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Belowground Defence Strategies Against Sedentary Nematodes

  • Marta Barcala
  • Javier Cabrera
  • Carmen Fenoll
  • Carolina Escobar
Chapter
Part of the Signaling and Communication in Plants book series (SIGCOMM)

Abstract

Plant parasitic nematodes (PPN) represent a major threat to agriculture as they produce high economic losses. Among them, the sedentary endoparasites (root-knot nematodes, RKNs, and cyst nematodes) complete their life cycle inside the host roots where they induce a special feeding site for nutrient uptake, namely, giant cells for RKNs and syncytia for cyst nematodes. The root system represents the first physical barrier for nematode penetration. Cell wall hardening strategies used against many pathogens are not very effective against them, as they use a robust stylet during penetration or migration to apply mechanical force and/or to secrete a mixture of cell wall degrading enzymes from the subventral esophageal glands. Plant defences against endoparasitic nematodes include mechanisms as pattern-triggered immunity (PTI) and effector-triggered immunity (ETI), the last one leading to the hypersensitive response. The development of sensitive “omics” techniques, sometimes combined with feeding cell isolation, allowed global analysis of gene expression during this interaction. Hence, transcriptional changes associated to compatible and incompatible interactions of different plant species such as Arabidopsis, soybean, tomato, Medicago, etc. with different species of either cyst or RKN nematodes brought up a vast amount of genes induced or repressed during both interactions. Some of them will be useful for future applications on nematode control, as functional studies indicated their role in nematode resistance. Information on the molecular effectors used by nematodes during the cross talk with susceptible or resistant plants leading to plant defence responses is continuously increasing. Furthermore, in the recent years, some effectors that suppress plant defences were described, increasing the complexity of this particular plant–pathogen interaction.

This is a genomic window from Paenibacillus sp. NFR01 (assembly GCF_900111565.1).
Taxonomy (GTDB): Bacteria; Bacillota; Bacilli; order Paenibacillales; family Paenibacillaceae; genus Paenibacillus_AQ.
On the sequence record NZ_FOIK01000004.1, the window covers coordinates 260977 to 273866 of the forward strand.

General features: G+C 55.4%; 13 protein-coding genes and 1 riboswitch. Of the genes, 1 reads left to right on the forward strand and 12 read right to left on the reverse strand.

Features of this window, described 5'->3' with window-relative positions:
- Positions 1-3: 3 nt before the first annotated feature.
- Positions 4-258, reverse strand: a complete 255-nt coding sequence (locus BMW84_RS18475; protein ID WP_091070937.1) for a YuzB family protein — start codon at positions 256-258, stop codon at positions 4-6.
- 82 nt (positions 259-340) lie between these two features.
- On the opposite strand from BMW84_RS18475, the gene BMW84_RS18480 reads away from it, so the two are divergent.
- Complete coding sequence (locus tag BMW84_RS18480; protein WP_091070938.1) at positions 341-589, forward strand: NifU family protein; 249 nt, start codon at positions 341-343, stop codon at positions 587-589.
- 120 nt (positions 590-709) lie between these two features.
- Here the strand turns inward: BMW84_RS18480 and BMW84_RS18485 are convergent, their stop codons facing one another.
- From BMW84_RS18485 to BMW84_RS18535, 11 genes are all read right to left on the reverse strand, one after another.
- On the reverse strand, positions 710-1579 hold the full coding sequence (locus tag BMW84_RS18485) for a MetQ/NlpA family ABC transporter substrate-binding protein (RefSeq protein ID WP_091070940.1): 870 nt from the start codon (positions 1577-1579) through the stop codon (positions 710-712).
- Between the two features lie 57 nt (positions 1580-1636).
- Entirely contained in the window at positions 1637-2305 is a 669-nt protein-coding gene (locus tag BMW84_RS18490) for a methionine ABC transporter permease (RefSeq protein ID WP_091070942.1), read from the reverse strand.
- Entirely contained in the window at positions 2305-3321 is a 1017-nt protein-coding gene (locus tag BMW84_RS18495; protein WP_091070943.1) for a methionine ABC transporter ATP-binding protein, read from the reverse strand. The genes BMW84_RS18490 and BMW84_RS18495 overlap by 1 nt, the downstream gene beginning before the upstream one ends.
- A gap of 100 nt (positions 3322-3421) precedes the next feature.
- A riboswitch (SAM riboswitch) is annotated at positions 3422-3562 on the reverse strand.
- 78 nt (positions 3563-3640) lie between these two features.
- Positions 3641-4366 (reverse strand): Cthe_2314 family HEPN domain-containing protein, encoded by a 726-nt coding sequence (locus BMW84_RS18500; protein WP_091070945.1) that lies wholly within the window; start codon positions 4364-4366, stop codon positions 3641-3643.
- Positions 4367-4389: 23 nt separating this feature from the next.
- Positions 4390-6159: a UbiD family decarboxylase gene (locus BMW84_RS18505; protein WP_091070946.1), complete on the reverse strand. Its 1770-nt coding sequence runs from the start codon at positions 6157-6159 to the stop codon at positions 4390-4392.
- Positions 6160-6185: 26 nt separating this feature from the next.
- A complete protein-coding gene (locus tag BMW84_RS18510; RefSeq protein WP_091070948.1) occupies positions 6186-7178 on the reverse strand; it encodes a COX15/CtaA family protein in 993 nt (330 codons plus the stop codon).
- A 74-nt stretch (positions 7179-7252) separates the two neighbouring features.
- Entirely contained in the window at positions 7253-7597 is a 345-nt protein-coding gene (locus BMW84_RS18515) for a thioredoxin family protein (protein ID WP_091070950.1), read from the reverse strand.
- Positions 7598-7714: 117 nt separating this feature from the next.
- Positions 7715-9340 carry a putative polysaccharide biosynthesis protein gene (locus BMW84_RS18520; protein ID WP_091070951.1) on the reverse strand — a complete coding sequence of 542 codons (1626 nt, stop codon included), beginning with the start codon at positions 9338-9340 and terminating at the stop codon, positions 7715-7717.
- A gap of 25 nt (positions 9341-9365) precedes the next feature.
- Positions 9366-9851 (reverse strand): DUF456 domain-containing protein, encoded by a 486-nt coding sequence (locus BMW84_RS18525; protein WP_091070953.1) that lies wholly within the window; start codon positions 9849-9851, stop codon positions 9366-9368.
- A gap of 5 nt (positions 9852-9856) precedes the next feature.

Keywords

Cyst Nematode Plant Parasitic Nematode Incompatible Interaction Compatible Interaction Soybean Cyst Nematode 
These keywords were added by machine and not by the authors. This process is experimental and the keywords may be updated as the learning algorithm improves.

Notes

Acknowledgements

This work was supported by the Spanish Government (grant AGL2013-48787 to C. Escobar, and CSD2007-057 and PCIN-2013-053 to C. Fenoll) and by the Castilla-la Mancha Government (PEII-2014-020-P to CF). Javier Cabrera was supported by a fellowship from the Ministry of Education, Spain.

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Copyright information

© Springer International Publishing Switzerland 2016

Authors and Affiliations

  • Marta Barcala
    • 1
  • Javier Cabrera
    • 1
  • Carmen Fenoll
    • 1
  • Carolina Escobar
    • 1
  1. 1.Facultad de Ciencias Ambientales y BioquímicaUniversidad de Castilla-La ManchaToledoSpain

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